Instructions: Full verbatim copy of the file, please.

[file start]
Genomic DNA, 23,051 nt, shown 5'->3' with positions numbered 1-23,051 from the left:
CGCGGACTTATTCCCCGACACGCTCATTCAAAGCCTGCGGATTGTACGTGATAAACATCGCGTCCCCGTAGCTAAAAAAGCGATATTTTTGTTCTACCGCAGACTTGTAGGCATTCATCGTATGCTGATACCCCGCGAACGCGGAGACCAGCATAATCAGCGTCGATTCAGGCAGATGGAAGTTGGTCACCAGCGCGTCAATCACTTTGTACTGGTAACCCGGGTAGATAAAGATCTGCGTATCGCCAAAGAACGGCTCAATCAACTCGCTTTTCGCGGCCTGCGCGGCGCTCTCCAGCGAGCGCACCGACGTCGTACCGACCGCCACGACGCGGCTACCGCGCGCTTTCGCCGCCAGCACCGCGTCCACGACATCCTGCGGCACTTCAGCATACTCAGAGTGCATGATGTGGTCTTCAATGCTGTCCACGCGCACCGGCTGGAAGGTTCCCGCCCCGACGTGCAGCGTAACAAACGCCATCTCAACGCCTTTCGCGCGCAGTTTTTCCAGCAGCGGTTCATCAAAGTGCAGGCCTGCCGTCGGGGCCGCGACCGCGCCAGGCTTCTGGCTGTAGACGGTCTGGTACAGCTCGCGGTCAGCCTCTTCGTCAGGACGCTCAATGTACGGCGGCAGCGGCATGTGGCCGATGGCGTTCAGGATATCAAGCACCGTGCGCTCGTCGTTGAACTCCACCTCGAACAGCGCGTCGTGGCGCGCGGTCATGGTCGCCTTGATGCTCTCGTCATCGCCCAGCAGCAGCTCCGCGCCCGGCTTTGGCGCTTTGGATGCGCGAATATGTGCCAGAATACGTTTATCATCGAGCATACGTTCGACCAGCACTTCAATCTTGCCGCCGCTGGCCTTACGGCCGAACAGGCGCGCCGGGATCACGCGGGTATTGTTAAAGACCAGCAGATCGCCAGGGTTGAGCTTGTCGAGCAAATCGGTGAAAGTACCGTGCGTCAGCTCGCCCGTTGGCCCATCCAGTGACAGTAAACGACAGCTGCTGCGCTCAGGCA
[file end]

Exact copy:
Genomic DNA, 23,051 nt, shown 5'->3' with positions numbered 1-23,051 from the left:
CGCGGACTTATTCCCCGACACGCTCATTCAAAGCCTGCGGATTGTACGTGATAAACATCGCGTCCCCGTAGCTAAAAAAGCGATATTTTTGTTCTACCGCAGACTTGTAGGCATTCATCGTATGCTGATACCCCGCGAACGCGGAGACCAGCATAATCAGCGTCGATTCAGGCAGATGGAAGTTGGTCACCAGCGCGTCAATCACTTTGTACTGGTAACCCGGGTAGATAAAGATCTGCGTATCGCCAAAGAACGGCTCAATCAACTCGCTTTTCGCGGCCTGCGCGGCGCTCTCCAGCGAGCGCACCGACGTCGTACCGACCGCCACGACGCGGCTACCGCGCGCTTTCGCCGCCAGCACCGCGTCCACGACATCCTGCGGCACTTCAGCATACTCAGAGTGCATGATGTGGTCTTCAATGCTGTCCACGCGCACCGGCTGGAAGGTTCCCGCCCCGACGTGCAGCGTAACAAACGCCATCTCAACGCCTTTCGCGCGCAGTTTTTCCAGCAGCGGTTCATCAAAGTGCAGGCCTGCCGTCGGGGCCGCGACCGCGCCAGGCTTCTGGCTGTAGACGGTCTGGTACAGCTCGCGGTCAGCCTCTTCGTCAGGACGCTCAATGTACGGCGGCAGCGGCATGTGGCCGATGGCGTTCAGGATATCAAGCACCGTGCGCTCGTCGTTGAACTCCACCTCGAACAGCGCGTCGTGGCGCGCGGTCATGGTCGCCTTGATGCTCTCGTCATCGCCCAGCAGCAGCTCCGCGCCCGGCTTTGGCGCTTTGGATGCGCGAATATGTGCCAGAATACGTTTATCATCGAGCATACGTTCGACCAGCACTTCAATCTTGCCGCCGCTGGCCTTACGGCCGAACAGGCGCGCCGGGATCACGCGGGTATTGTTAAAGACCAGCAGATCGCCAGGGTTGAGCTTGTCGAGCAAATCGGTGAAAGTACCGTGCGTCAGCTCGCCCGTTGGCCCATCCAGTGACAGTAAACGACAGCTGCTGCGCTCAGGCA